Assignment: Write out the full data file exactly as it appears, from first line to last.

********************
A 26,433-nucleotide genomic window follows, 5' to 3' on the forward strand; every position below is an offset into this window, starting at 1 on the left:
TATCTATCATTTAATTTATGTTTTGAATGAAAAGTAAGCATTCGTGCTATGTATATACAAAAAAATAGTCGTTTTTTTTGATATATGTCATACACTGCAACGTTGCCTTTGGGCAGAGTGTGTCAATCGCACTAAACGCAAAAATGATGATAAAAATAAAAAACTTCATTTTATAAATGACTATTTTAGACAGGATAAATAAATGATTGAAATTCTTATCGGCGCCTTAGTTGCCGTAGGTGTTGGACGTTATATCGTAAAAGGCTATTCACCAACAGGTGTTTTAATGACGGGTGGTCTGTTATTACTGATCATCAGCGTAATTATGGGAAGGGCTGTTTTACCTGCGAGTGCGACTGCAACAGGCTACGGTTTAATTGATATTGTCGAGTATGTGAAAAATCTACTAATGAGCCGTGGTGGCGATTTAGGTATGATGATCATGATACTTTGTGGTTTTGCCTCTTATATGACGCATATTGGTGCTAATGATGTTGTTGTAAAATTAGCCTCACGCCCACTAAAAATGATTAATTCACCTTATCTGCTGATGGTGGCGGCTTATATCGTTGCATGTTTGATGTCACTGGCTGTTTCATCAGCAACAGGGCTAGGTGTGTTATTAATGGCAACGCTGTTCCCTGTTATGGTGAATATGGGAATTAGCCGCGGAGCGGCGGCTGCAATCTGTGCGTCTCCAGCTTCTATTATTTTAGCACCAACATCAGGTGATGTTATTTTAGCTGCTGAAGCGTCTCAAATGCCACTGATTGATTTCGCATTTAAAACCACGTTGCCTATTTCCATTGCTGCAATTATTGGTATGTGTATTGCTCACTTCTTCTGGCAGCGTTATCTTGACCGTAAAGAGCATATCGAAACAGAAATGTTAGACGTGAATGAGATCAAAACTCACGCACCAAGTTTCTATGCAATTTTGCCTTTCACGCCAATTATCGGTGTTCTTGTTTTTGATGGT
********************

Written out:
A 26,433-nucleotide genomic window follows, 5' to 3' on the forward strand; every position below is an offset into this window, starting at 1 on the left:
TATCTATCATTTAATTTATGTTTTGAATGAAAAGTAAGCATTCGTGCTATGTATATACAAAAAAATAGTCGTTTTTTTTGATATATGTCATACACTGCAACGTTGCCTTTGGGCAGAGTGTGTCAATCGCACTAAACGCAAAAATGATGATAAAAATAAAAAACTTCATTTTATAAATGACTATTTTAGACAGGATAAATAAATGATTGAAATTCTTATCGGCGCCTTAGTTGCCGTAGGTGTTGGACGTTATATCGTAAAAGGCTATTCACCAACAGGTGTTTTAATGACGGGTGGTCTGTTATTACTGATCATCAGCGTAATTATGGGAAGGGCTGTTTTACCTGCGAGTGCGACTGCAACAGGCTACGGTTTAATTGATATTGTCGAGTATGTGAAAAATCTACTAATGAGCCGTGGTGGCGATTTAGGTATGATGATCATGATACTTTGTGGTTTTGCCTCTTATATGACGCATATTGGTGCTAATGATGTTGTTGTAAAATTAGCCTCACGCCCACTAAAAATGATTAATTCACCTTATCTGCTGATGGTGGCGGCTTATATCGTTGCATGTTTGATGTCACTGGCTGTTTCATCAGCAACAGGGCTAGGTGTGTTATTAATGGCAACGCTGTTCCCTGTTATGGTGAATATGGGAATTAGCCGCGGAGCGGCGGCTGCAATCTGTGCGTCTCCAGCTTCTATTATTTTAGCACCAACATCAGGTGATGTTATTTTAGCTGCTGAAGCGTCTCAAATGCCACTGATTGATTTCGCATTTAAAACCACGTTGCCTATTTCCATTGCTGCAATTATTGGTATGTGTATTGCTCACTTCTTCTGGCAGCGTTATCTTGACCGTAAAGAGCATATCGAAACAGAAATGTTAGACGTGAATGAGATCAAAACTCACGCACCAAGTTTCTATGCAATTTTGCCTTTCACGCCAATTATCGGTGTTCTTGTTTTTGATGGT